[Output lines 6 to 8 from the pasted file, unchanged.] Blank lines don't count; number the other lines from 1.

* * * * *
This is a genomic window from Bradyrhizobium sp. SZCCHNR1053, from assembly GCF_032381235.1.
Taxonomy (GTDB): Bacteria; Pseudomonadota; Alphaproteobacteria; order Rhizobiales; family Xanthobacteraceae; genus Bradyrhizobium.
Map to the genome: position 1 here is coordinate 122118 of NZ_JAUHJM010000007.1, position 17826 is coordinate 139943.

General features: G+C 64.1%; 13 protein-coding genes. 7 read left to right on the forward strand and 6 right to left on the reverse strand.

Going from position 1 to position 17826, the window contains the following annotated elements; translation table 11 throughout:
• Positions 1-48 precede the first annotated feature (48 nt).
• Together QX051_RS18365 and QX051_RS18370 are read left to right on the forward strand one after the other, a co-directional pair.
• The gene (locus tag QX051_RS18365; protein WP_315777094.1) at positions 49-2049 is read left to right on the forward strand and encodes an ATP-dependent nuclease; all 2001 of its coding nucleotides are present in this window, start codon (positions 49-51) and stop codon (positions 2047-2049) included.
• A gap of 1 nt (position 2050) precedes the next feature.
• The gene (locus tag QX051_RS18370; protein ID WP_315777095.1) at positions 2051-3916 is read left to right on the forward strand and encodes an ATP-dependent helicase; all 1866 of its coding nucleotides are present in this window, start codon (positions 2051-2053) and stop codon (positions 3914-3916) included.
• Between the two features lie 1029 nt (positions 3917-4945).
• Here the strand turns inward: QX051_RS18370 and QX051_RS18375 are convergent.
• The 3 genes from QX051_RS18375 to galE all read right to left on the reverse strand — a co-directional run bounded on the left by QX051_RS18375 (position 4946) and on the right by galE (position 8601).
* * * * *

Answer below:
• Positions 1-48 precede the first annotated feature (48 nt).
• Together QX051_RS18365 and QX051_RS18370 are read left to right on the forward strand one after the other, a co-directional pair.
• The gene (locus tag QX051_RS18365; protein WP_315777094.1) at positions 49-2049 is read left to right on the forward strand and encodes an ATP-dependent nuclease; all 2001 of its coding nucleotides are present in this window, start codon (positions 49-51) and stop codon (positions 2047-2049) included.